Monday, April 16, 2012

Are we living in the "Golden Age" of catchers?

There has been an influx of contract extensions for catchers in recent weeks with Carlos Santana of the Indians being the latest to sign on the dotted line. Some think the Indians might have locked up baseball's top catcher but that title can be debated with players from both leagues coming out on top. The Twins already have Joe Mauer their MVP catcher and hometown hero locked up to a huge deal but there are plenty of other big name catchers across the baseball world. There are players behind the plate in the American League and the National League who have already become stars or who are well on their way to becoming big name players.

Here is a look at some of the top catchers in each league and even a few young players who could move from top prospect lists to being in the discussion for top catcher in their league.

American League (2011 Baseball Reference WAR)
Mike Napoli, Rangers (5.5)
Alex Avila, Tigers (5.4)
Matt Wieters, Orioles (4.0)
Carlos Santana, Indians (3.9)
Joe Mauer, Twins* (1.7)
Salvador Perez, Royals (1.1)
Jesus Montero, Mariners (Top 10 Prospect by Baseball America)
Travis d'Arnaud, Blue Jays (Top 20 Prospect by Baseball America)
*Injury shortened season

National League (2011 Baseball Reference WAR)
Miguel Montero, Diamondbacks (4.5)
Yadier Molina, Cardinals (3.9)
Wilson Ramos, Nationals (2.5)
Brian McCann, Braves (2.5)
Buster Posey, Giants* (1.5)
Devin Mesoraco, Reds (Top 20 Prospect by Baseball America)
*Injury shortened season 

The hardships of catching on a star player have been well documented in Minnesota with Joe Mauer and in San Fransisco with Buster Posey. Both of these star players missed large chunks of last season because of catching related injuries. Bob Harkins of NBC Sports wrote a couple of weeks ago that catching is the toughest job in all of sports. As he wrote in the article,
"The catcher is a different kind of animal altogether. He's a scout and a coach. He's a psychiatrist and a self-help therapist. He's the first one to sacrifice his body and the last line of defense. And if he wants to make big-time money, he's going to have to hit, too."
All of this pressure on catchers has forced some of the names listed above to find time playing other positions on the field. The Twins have used Mauer at first base on a more frequent basis to start the season and this has allowed his bat to be in the line-up for every game in 2012. Santana had a very good year with the Indians last year and he found himself on the field at first base for 66 games. Top prospect Montero is at the start of his first full season in the big leagues and the Mariners have only let him catch in one game so far. Many of these high level catchers are good enough from the offensive side of the game that their managers need to find ways for them to play almost everyday.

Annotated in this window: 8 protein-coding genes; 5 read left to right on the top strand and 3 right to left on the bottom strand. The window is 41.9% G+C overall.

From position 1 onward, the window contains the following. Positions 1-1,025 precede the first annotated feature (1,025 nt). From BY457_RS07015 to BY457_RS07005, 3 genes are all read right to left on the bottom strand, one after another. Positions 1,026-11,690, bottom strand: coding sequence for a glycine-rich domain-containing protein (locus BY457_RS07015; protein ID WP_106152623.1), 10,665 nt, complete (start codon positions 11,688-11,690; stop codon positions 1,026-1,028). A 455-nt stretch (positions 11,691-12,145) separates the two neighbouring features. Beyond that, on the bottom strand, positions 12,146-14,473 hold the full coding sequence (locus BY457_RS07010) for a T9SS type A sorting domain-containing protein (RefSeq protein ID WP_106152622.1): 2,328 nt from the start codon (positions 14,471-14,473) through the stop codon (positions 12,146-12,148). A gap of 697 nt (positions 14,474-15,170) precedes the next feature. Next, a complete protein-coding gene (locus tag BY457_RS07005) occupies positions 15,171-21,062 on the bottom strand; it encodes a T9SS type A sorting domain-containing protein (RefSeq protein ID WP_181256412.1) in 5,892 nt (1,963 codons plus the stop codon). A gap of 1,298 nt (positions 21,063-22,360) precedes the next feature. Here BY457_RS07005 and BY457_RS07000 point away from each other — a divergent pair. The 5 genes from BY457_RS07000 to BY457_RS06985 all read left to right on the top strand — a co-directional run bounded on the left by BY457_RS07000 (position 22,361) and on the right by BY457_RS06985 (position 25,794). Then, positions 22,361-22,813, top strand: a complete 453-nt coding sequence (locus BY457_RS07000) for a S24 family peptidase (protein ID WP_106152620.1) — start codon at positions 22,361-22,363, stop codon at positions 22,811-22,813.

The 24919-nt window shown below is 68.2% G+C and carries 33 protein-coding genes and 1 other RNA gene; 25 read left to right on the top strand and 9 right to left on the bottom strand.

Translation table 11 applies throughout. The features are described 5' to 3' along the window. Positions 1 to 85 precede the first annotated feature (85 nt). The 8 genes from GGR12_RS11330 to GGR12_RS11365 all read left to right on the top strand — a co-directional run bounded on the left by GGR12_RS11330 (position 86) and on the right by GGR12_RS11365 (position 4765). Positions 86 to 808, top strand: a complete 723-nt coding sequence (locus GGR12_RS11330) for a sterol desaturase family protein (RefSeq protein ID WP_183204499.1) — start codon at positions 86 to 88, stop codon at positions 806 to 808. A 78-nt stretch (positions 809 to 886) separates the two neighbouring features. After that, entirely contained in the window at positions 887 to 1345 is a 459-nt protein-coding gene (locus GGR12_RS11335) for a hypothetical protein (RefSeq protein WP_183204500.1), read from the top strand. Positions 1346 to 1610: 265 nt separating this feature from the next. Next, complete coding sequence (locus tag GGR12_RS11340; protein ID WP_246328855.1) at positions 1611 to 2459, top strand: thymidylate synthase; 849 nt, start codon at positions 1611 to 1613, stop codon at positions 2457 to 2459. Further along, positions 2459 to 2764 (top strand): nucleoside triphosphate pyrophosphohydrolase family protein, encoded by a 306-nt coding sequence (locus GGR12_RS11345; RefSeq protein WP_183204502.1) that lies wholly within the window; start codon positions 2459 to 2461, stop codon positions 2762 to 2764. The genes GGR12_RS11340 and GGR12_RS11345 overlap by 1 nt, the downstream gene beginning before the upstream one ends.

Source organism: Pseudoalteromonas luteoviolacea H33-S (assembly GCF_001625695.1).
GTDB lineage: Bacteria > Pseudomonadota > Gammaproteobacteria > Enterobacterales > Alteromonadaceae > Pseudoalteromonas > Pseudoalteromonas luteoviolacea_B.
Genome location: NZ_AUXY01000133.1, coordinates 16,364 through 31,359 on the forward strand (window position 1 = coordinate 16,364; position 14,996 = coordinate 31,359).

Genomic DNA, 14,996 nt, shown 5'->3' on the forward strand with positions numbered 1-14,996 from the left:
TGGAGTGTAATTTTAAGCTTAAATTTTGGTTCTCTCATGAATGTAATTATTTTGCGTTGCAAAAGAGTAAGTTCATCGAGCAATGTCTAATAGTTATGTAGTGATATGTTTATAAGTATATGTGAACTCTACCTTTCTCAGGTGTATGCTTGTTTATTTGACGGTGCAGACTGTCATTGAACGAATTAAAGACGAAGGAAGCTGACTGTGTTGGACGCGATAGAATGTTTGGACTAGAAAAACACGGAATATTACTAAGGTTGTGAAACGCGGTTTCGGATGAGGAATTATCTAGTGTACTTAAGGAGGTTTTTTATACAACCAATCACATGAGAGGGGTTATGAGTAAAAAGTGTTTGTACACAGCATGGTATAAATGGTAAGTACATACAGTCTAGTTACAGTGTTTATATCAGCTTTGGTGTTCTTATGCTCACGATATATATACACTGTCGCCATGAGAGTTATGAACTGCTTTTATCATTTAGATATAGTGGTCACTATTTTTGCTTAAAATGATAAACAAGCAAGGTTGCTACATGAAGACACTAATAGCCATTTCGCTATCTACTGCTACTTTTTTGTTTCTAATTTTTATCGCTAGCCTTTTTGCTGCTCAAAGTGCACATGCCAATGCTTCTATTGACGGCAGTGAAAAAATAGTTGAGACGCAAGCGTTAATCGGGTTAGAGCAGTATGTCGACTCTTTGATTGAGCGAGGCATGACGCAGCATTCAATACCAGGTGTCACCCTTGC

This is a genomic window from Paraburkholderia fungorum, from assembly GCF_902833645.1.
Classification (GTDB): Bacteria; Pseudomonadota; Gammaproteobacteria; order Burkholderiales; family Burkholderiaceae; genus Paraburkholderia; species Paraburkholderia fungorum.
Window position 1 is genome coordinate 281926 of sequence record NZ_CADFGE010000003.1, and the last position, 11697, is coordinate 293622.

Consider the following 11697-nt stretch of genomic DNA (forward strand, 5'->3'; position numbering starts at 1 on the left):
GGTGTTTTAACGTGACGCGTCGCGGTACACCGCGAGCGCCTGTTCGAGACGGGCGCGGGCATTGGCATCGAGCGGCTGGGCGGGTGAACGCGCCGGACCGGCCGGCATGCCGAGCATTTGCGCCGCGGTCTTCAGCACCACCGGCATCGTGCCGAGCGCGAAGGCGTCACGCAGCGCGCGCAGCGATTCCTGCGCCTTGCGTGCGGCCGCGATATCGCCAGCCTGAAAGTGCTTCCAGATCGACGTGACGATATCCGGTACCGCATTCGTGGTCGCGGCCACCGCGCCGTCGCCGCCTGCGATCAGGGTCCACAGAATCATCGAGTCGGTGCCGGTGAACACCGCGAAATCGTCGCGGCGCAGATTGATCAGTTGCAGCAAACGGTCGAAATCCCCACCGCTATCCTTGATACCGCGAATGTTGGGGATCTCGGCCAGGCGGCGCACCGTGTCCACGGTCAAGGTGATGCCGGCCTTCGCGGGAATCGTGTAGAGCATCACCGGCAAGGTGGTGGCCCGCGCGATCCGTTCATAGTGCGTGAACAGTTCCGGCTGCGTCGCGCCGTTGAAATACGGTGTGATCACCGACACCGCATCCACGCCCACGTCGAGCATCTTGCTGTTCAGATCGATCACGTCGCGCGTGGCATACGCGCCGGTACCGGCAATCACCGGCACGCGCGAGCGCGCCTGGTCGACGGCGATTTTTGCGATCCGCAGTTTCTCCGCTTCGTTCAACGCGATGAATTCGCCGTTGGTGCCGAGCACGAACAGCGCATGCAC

After considering all of this information, it is easy to wonder if we are living in one of the best era's in history for players at the catching position. There have been many very good catchers in the past but the plethora of quality catchers seems to be very high across the baseball world. Could we be in the middle of the "Golden Age" of catchers?

In an article written for ESPN's SweetSpot Blog, Dave Schoenfield examined every season since 1969 where there was a surplus of catchers with a WAR of 3.5 or higher. The two best seasons on this list were in 1977 and 1978 with nine and ten catchers that had a 3.5 WAR or higher. This was the era of Johnny Bench, Carlton Fisk, and Ted Simmons. Last season there were six catchers who reached this level in MLB but that didn't include some notable stars like Mauer, Posey, and McCann.

The closest recent season with six catchers with over a 3.5 WAR was in 2004. Javy Lopez, Ivan Rodriguez, Jason Kendall, Jorge Posada, Jason Varitek, and Victor Martinez played well enough to easily make the 3.5 WAR mark. It is eight seasons later and many of these players will not be playing in baseball this year. Martinez is injured and some of the other prominent names have already hung up their catching gear and called it a career. It was time for a new era of catchers and they might have been the predecessors to one of the best crop of catchers in history.

When it comes to catchers, it is hard to predict how the season will stack up at the end of the year. There can be injuries that push players to the disabled list for large pieces of the schedule or there can be sub-par play from players that are expected to do more on the field. Perez of the Royals will already miss a big chunk of the 2012 season so there is not much of a chance that he will reach the 3.5 WAR mark. But even with Perez out of the equation, there are 12 other catchers that could have a WAR of higher than 3.5 at the end of the year. As mentioned above, the record for any season since 1969 is 10 players and this means we could be in the middle of a very special season for catchers in 2012.

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